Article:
Joint Seminar: On the role of stratospheric ozone chemistry as a climate feedback

Interactive ozone chemistry is commonly neglected in state-of-the-art climate models involved in future climate projections; the impact of this simplification on the modeled response to external forcings is still unclear. Inter-model differences in the treatment of the coupling between stratospheric ozone, circulation and climate could be a source of inter-model uncertainty in future projections. By carrying out model simulations from the Community Earth System Model (CESM), I carefully quantify the effect of coupling the stratospheric ozone chemistry onto the model's sensitivity to solar and anthropogenic greenhouse gases (GHGs). I accomplish this by using a version of the model, which allows coupling and de-coupling stratospheric ozone chemistry, without altering the dynamical core and physical parameterizations. This model offers the unprecedented opportunity of assessing the importance of the stratospheric chemistry feedbacks, an their importance for the determination of climate sensitivity. I will show that the inclusion of a coupled stratospheric chemistry - and thus interactive ozone - significantly reduces the model response to both GHGs and solar forcing, albeit through two different mechanisms. According to these findings, stratospheric ozone responses yield an important and yet undocumented negative feedback in the climate system. Finally, I will show results from climate change simulations performed with four different chemistry-climate models, highlighting sources of inter-model spread in the ozone response, and thus in the magnitude of the ozone feedback.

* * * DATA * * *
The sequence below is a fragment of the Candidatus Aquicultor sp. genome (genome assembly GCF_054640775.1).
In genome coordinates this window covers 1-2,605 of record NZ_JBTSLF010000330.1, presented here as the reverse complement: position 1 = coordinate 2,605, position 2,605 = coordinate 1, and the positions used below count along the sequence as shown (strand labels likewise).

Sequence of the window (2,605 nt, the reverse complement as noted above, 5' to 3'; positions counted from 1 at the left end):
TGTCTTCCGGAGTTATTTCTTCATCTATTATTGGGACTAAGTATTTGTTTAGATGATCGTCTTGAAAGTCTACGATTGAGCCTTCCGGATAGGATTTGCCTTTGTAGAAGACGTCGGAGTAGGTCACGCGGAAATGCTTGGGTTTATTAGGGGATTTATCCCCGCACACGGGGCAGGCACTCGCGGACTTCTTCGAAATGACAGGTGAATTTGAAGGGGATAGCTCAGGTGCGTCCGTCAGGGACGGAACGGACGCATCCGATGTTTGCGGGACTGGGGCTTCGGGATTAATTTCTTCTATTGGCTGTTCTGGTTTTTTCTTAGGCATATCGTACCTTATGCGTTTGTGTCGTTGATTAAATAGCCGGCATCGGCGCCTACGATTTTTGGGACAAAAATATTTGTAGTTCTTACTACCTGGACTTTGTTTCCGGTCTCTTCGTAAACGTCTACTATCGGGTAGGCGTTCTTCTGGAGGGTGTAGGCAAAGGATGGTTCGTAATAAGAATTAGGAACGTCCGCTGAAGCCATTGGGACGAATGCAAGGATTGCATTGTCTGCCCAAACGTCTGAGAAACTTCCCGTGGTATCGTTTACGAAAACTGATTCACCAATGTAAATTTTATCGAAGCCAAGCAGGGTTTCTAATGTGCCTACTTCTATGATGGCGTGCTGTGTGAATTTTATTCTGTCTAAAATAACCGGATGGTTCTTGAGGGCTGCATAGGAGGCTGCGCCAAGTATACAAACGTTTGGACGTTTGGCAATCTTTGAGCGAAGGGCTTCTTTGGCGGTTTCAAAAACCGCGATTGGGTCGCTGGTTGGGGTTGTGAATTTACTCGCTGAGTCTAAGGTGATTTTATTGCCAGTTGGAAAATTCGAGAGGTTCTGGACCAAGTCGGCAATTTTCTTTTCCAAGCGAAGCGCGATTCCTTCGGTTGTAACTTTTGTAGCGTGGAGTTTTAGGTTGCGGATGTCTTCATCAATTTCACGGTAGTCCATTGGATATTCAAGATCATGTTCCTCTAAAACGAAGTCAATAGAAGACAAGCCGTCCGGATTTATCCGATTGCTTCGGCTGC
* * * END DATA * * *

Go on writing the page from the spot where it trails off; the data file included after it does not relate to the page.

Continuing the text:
13:30 h


Bundesstr. 53, room 022/023
Seminar Room 022/023, Ground Floor, Bundesstrasse 53, 20146 Hamburg, Hamburg


Gabriel Chiodo, Columbia University


Hauke Schmidt

Back to listing